Thursday, February 21, 2008

notes from my dirty kitchen

When your kitchen smells like petroleum jelly just after you take a batch of cookies out of the oven, something is desperately wrong.

Tonight is the West Hollywood Stitch n Bitch Yarn & Cookie Swap. I remembered this fact at about 10 p.m. last night. Rather than running to the store at that late hour for cookie making supplies, I decided to flip through my cook books to find a recipe I could make with items from the pantry. And I found what looked like a great recipe: Soft Molasses Cookies. I thought they would be a nice antidote to an overdose of sugar and chocolate. I'm sure they would have been, but alas, that petroleum jelly smell...

I shouldn't have used the questionable shortening. In my defense, I had no idea that shortening could go bad. But I knew that the texture looked more like hair pomade than shortening. And it definitely smelled... off. I should have trusted my instincts and used butter instead, or god forbid, run to the store. But I didn't. And I ruined what otherwise would have been 2 dozen very yummy cookies.

Before tossing the cookies in the garbage, I actually asked Richard to taste one of them, in the desperate hopes that maybe my taste buds were just too sensitive. He took one bite, then slowly spit it out into his hand. "This is terrible."

I may try this recipe again tonight before I head to SnB. But this time, I'll buy fresh shortening.

Thursday, February 14, 2008

A V-Day photo post

My Valentine's Day present for Richard:
I embroidered this onesie using a Sublime Stitching pattern given to me at my baby shower by Allison, of I think he liked it. He gave me a new watch, which is beautiful and I love. Yay!

Here is Vivian at the Professional Bull Riders event in Anaheim on Sunday. Yes, we went to see young men try to stay on the back of bull that are trying to throw them off. It was really cool.
You can see Viv embracing her inner redneck by chowing down on the latest issue of the PBR Insider. Well, given the start we gave her, I don't see how we could expect anything less.

This is Vivian in her new sweater, the 5-Hour Baby Sweater (not actually made in 5 hours -- more like, Made Over A Weekend While Caring For A 7-Month Old-Sweater):

Oh, and Vivian received her very first Valentine today -- an awesomely cute handmade card from Sam, Annika's beautiful son. I about melted into a puddle when I opened it! Thank you Sammy (Annika!) for making Vivian's (my) day!

Thursday, February 07, 2008

the bumps and bruises of parenthood

Parenting is a tricky business. There are hundreds, if not thousands, of books-websites-experts that tell anxious parents that YOU MUST DO THIS OR YOUR CHILD WILL SUFFER/HAVE UNDERAGE SEX/DEVELOP ALLERGIES/USE DRUGS/NEVER DEVELOP SERIOUS RELATIONSHIPS/ALWAYS NEED A NIGHT LIGHT. After 9 months of pregnancy where you are obsessed with avoiding caffeine, mercury, sushi, alcohol, etc., (and who knows how long obsessing over trying to get pregnant), trying to figure out what to do with your bundle of joy once he/she gets here can be even more nerve-wracking.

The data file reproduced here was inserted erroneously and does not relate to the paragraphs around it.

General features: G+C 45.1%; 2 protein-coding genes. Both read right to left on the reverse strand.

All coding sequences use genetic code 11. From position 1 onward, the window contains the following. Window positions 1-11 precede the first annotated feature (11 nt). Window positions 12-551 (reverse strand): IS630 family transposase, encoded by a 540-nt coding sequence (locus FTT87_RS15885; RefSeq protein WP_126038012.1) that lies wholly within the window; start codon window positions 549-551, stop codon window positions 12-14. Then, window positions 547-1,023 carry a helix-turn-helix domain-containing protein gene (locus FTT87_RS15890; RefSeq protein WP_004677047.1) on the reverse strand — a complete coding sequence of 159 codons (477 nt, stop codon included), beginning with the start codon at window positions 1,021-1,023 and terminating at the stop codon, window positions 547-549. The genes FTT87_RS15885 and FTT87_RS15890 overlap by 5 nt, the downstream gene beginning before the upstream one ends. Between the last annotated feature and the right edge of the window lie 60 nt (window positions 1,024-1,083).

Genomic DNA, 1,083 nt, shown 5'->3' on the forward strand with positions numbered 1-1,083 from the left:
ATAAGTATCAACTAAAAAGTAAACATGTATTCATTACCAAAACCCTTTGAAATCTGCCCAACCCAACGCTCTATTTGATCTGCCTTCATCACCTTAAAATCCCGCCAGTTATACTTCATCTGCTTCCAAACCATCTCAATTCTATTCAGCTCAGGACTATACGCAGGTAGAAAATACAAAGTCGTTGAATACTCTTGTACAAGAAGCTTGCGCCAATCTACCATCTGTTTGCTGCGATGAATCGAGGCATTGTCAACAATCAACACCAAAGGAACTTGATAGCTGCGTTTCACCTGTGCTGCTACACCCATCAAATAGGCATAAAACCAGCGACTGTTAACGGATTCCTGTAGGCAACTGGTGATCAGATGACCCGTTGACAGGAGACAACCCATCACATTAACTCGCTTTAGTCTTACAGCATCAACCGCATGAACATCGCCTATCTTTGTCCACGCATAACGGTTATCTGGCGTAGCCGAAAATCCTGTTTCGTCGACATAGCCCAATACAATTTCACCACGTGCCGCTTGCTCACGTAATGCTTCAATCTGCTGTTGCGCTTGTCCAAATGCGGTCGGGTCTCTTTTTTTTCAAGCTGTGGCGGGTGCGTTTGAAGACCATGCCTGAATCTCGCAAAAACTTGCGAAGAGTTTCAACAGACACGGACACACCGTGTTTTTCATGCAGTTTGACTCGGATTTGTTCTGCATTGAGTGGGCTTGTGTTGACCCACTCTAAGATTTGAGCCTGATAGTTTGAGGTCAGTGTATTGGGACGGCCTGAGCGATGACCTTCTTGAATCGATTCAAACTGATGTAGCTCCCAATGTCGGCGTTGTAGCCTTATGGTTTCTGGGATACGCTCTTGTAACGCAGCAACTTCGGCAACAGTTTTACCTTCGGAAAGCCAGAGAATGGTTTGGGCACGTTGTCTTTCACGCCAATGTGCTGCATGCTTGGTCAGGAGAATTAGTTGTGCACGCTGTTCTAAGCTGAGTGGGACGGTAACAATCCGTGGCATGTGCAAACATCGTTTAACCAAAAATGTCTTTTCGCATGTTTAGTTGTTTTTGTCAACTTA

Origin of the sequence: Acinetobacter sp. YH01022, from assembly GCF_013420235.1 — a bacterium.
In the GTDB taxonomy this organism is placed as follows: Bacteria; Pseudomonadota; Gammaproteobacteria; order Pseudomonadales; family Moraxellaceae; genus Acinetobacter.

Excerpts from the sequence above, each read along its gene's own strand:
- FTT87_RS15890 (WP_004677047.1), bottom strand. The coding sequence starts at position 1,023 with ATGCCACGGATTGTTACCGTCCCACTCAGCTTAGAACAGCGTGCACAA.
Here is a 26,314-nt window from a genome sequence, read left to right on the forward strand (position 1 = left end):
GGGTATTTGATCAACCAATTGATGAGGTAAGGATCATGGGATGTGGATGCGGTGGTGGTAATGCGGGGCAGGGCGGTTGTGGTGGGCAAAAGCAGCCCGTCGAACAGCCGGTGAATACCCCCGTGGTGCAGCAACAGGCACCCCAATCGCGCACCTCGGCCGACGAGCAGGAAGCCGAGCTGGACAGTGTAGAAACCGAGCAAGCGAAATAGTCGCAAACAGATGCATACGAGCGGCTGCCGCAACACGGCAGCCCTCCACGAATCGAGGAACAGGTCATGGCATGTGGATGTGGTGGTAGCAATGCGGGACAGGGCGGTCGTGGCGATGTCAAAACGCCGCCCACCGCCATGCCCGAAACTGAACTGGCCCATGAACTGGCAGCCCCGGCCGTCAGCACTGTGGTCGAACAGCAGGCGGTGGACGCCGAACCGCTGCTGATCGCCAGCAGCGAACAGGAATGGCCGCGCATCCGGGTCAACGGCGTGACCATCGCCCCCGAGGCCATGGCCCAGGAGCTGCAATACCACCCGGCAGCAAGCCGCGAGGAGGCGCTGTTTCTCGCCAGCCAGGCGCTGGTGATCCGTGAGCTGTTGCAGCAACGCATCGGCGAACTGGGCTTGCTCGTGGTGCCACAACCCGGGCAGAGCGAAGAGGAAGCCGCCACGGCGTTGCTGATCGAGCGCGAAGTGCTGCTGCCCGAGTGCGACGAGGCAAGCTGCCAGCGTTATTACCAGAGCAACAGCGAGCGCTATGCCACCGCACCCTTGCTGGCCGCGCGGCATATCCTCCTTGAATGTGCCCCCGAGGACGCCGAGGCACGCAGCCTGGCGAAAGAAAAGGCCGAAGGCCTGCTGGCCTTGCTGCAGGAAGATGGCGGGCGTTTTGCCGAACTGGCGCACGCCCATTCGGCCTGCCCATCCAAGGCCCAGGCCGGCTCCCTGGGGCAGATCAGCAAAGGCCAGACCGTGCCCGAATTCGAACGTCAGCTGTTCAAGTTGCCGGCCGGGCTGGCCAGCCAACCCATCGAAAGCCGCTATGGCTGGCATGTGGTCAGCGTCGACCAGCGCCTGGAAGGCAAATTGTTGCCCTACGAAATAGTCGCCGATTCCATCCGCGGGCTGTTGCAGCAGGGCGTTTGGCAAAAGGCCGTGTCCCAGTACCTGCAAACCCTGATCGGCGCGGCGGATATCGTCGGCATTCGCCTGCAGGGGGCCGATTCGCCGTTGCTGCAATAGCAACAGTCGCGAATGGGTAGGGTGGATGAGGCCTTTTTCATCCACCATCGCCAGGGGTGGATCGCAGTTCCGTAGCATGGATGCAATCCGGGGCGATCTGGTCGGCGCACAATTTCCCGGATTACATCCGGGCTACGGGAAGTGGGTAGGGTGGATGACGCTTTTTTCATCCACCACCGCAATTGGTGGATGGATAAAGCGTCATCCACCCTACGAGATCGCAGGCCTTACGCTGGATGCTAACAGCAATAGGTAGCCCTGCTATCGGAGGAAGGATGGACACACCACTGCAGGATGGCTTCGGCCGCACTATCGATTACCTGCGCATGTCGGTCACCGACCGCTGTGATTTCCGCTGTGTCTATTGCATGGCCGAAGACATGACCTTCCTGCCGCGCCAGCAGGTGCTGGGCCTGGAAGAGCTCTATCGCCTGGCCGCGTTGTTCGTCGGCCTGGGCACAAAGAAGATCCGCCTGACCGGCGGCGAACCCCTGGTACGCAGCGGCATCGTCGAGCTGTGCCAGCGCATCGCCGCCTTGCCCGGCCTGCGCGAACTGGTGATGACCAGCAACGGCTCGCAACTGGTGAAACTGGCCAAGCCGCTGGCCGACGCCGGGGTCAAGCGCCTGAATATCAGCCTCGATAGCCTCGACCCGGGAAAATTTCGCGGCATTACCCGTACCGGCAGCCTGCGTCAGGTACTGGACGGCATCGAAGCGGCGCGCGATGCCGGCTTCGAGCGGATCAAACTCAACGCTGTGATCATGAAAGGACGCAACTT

Trying to negotiate the swiftly moving waters of daycare/nanny/SAHM, breastfeeding/formula, crib/co-sleeper/family bed, or cloth/disposable/"elimination communication" can open you up to instant criticism from everyone from your mother to the grocery clerk to random people on the internet. It may take a village to raise a child, but does that give every village resident the right to critique a mother's (or father's) every decision? Most parents are just trying to do the best they can for their children.

Some of the decisions that Rich & I have made for Vivian maybe aren't for everyone. But they work for us, and for her. For example, we are breastfeeding. Viv was exclusively breastfed through 6 months, when we started to add solids. I plan to keep breastfeeding until she's at least a year old, but I'm trying to stay flexible (and not pressure myself too much), so if it doesn't work for either of us at any time, we can stop. On the solid food subject, I'm making Vivian's food, rather than buying pre-packaged. For me, it's cheaper, I like to cook (although it's hardly cooking -- boil or steam and throw in the blender!), and I know exactly what's going in to the food. But again, I'm trying to stay flexible, so when we travel, she eats organic pre-packaged stuff. And if it gets to be too much, I'm trying to give myself permission to stop. But for now, it's working. On vaccinations (a very touchy subject for many parents), we decided to vaccinate. It was our feeling that Vivian was at more risk from those preventable diseases than any potential side-effects.